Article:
On 23 November 1963, this site received the first transpacific transmission of a TV signal from Mojave earth station in California, U.S.A., via the Relay 1 communications satellite. The Ibaraki earth station used a 20m Cassegrain antenna, the first use of this type of antenna for commercial telecommunications. This event demonstrated the capability and impact of satellite communications and helped open a new era of intercontinental live TV programming relayed via satellite.
Society: IEEE Main Category: Electric Sub Category: Era: 1960-1969 DateCreated: 1963 Ibaraki Satellite Communication Center Takahagi State: Zip: 318-0022 Country: Japan Website: http://www.ieeeghn.org/wiki/index.php/Milestones:First_Transpacific_Reception_of_a_Television_%28TV%29_Signal_via_Satellite,_1963 Creator:
YearAdded:Image Credit: Era_date_from: 1963
Society: IEEE Main Category: Electric Sub Category: Era: 1920-1929 DateCreated: 1924 Tohoku University Sendai-shi State: Zip: Country: Japan Website: http://www.ieeeghn.org/wiki/index.php/Milestones:Directive_Short_Wave_Antenna,_1924 Creator: Hidetsugu Yagi, Uda, Shintaro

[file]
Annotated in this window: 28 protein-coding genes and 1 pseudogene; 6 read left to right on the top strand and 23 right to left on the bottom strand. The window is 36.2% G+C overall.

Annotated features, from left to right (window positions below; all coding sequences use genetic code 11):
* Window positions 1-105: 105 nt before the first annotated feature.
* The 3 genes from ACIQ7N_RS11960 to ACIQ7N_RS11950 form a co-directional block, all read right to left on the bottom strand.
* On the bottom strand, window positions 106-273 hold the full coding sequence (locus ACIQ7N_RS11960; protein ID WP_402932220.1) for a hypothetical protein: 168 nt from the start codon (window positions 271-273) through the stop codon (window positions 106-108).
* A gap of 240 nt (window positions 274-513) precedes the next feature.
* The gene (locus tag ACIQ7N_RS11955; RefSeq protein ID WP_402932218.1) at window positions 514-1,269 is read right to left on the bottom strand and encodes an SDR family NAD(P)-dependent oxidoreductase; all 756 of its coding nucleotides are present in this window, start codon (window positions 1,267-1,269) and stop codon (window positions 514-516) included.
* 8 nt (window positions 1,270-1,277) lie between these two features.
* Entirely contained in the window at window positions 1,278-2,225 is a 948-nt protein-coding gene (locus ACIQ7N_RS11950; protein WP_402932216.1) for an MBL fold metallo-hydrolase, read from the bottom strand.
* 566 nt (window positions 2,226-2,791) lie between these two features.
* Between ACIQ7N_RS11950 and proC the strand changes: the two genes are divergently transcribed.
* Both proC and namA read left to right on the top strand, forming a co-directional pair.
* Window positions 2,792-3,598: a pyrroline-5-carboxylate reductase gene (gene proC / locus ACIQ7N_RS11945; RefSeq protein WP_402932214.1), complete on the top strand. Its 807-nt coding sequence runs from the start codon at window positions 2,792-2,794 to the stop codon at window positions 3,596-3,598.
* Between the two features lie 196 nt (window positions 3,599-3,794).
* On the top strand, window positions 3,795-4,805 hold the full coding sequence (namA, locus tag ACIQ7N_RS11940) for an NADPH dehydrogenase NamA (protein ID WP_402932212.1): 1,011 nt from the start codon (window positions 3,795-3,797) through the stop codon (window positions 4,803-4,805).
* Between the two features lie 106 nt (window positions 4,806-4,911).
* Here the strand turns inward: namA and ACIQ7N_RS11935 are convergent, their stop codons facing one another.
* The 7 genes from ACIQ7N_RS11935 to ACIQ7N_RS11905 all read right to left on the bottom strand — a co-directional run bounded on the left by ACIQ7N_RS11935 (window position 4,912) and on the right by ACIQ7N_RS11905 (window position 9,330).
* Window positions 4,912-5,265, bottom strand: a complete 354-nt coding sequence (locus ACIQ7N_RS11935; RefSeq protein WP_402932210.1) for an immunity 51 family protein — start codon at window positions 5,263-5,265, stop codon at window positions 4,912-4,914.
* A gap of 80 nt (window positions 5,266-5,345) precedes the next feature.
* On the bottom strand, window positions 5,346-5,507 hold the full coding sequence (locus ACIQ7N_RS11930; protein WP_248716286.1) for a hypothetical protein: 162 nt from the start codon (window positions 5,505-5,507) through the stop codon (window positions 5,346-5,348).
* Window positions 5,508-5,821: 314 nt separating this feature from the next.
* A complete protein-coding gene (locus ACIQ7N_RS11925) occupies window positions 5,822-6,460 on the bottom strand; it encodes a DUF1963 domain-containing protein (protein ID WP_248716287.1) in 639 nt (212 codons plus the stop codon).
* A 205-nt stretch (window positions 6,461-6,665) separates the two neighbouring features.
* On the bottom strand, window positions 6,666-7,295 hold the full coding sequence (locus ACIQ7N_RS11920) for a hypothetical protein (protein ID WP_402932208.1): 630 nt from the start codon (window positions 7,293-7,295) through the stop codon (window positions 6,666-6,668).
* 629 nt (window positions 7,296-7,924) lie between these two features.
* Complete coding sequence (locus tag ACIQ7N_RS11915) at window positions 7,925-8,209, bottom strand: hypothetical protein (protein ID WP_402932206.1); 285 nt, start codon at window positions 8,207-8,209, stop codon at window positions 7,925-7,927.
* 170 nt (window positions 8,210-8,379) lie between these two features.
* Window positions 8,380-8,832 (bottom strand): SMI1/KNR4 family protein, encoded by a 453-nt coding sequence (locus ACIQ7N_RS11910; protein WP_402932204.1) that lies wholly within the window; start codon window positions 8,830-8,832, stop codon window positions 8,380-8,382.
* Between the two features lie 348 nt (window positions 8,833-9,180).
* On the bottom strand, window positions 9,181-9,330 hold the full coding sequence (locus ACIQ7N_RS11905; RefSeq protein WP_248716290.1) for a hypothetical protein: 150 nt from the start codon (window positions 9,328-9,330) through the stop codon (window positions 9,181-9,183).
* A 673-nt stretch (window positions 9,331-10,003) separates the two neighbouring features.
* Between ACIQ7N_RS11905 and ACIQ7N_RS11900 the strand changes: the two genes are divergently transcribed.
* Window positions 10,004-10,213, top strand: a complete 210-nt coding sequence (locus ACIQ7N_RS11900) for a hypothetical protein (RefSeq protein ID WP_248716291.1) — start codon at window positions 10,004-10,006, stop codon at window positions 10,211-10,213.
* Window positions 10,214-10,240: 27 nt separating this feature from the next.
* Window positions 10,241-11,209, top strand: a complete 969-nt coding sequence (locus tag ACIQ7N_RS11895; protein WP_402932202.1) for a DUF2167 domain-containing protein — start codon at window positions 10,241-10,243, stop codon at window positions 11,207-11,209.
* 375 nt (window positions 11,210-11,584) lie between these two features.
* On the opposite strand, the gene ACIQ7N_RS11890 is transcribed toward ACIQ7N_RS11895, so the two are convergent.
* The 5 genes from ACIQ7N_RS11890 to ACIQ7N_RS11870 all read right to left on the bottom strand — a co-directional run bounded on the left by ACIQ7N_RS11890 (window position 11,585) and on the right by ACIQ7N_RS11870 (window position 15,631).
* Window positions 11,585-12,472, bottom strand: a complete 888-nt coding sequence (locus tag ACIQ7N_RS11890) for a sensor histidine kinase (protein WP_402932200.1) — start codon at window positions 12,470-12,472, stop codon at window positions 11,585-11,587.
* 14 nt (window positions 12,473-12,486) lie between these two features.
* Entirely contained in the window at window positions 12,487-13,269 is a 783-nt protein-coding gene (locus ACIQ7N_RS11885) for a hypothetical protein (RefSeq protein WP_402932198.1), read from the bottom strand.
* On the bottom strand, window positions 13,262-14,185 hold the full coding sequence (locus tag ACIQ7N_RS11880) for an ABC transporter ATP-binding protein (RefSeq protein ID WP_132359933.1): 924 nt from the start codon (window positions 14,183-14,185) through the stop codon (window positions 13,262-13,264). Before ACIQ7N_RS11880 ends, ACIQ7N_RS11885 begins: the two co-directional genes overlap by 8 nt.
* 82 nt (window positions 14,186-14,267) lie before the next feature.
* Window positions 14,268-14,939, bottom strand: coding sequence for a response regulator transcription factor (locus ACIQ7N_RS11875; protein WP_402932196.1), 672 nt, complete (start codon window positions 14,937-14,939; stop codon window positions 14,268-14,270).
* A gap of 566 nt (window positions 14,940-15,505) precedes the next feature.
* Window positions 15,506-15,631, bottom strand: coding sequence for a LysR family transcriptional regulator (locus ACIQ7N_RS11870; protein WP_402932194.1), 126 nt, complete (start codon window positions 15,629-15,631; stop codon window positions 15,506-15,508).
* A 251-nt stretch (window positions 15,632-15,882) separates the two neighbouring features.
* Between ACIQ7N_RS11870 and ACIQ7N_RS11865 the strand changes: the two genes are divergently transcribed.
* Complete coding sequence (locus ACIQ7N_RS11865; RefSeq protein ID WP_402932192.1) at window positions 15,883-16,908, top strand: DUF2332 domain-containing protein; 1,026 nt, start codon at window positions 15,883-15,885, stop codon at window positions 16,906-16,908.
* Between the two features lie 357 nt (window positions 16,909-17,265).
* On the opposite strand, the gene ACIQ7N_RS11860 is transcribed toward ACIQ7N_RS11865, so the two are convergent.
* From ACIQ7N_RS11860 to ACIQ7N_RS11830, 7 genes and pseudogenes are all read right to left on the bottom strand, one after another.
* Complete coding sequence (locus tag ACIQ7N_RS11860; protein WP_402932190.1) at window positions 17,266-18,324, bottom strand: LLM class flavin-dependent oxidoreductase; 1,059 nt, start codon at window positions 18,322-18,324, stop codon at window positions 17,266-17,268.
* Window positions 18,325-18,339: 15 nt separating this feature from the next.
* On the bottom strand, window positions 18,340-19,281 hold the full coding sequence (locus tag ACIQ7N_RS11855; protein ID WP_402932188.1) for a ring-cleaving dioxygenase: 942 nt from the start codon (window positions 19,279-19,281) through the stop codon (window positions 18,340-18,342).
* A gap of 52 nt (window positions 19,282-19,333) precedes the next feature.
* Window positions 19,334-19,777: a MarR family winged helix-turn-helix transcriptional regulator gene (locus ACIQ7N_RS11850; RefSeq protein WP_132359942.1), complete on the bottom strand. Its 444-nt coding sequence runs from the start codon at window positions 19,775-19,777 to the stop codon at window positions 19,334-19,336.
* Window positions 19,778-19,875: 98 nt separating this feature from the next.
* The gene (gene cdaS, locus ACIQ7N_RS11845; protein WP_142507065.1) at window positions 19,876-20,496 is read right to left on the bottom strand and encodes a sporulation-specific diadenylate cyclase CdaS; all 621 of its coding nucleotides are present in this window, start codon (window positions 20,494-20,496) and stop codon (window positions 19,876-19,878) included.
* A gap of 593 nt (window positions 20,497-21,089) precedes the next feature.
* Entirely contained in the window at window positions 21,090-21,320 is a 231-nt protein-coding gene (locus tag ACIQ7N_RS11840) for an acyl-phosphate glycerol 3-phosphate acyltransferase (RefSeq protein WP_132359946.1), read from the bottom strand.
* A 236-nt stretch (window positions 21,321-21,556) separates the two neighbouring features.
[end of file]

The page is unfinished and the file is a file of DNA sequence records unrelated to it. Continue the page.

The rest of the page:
Beginning in 1924, Professor Hidetsugu Yagi and his assistant, Shintaro Uda, designed and constructed a sensitive and highly-directional antenna using closely-coupled parasitic elements. The antenna, which is effective in the higher-frequency ranges, has been important for radar, television, and amateur radio. The antenna system, using a driven element with closely coupled parasitics (usually a reflector and one or more directors) for short-wave work, was first described by S. Uda, a professor at Tohuku University in Japan, in 1926, in the IEEJ (Japan). A colleague, Professor H.
YearAdded:Image Credit: Courtesy IEEE Era_date_from: 1924
Society: IEEE Main Category: Electric Sub Category: Era: 1930-1939 DateCreated: 1930-1945 Tokyo Institute of Technology Nikaho State: Zip: Country: Japan Website: http://www.ieeeghn.org/wiki/index.php/Milestones:Development_of_Ferrite_Materials_and_Their_Applications,_1930-1945 Creator: Takei, Takeshi
Dr. Takeshi Takei, the professor at the Tokyo Institute of Technology, discovered that composite oxides containing zinc and iron have distinguished magnetic properties. In 1930, Prof. Takei submitted a paper on his work to Japanese Electro-chemical Society and also presented a paper at 57th General Meeting of American Electrochemical Society in St. Louis. That same year, Prof. Takei applied a patent for his discovery, which was granted in 1932(Japan PAT-98844). Tokyo Denki Kagaku Kogyo (now TDK Corporation) was founded in 1935 to commercialize this newly invented ferrite cores.
YearAdded:Image Credit: Courtesy Tokyo Institute of Technology Era_date_from: 1930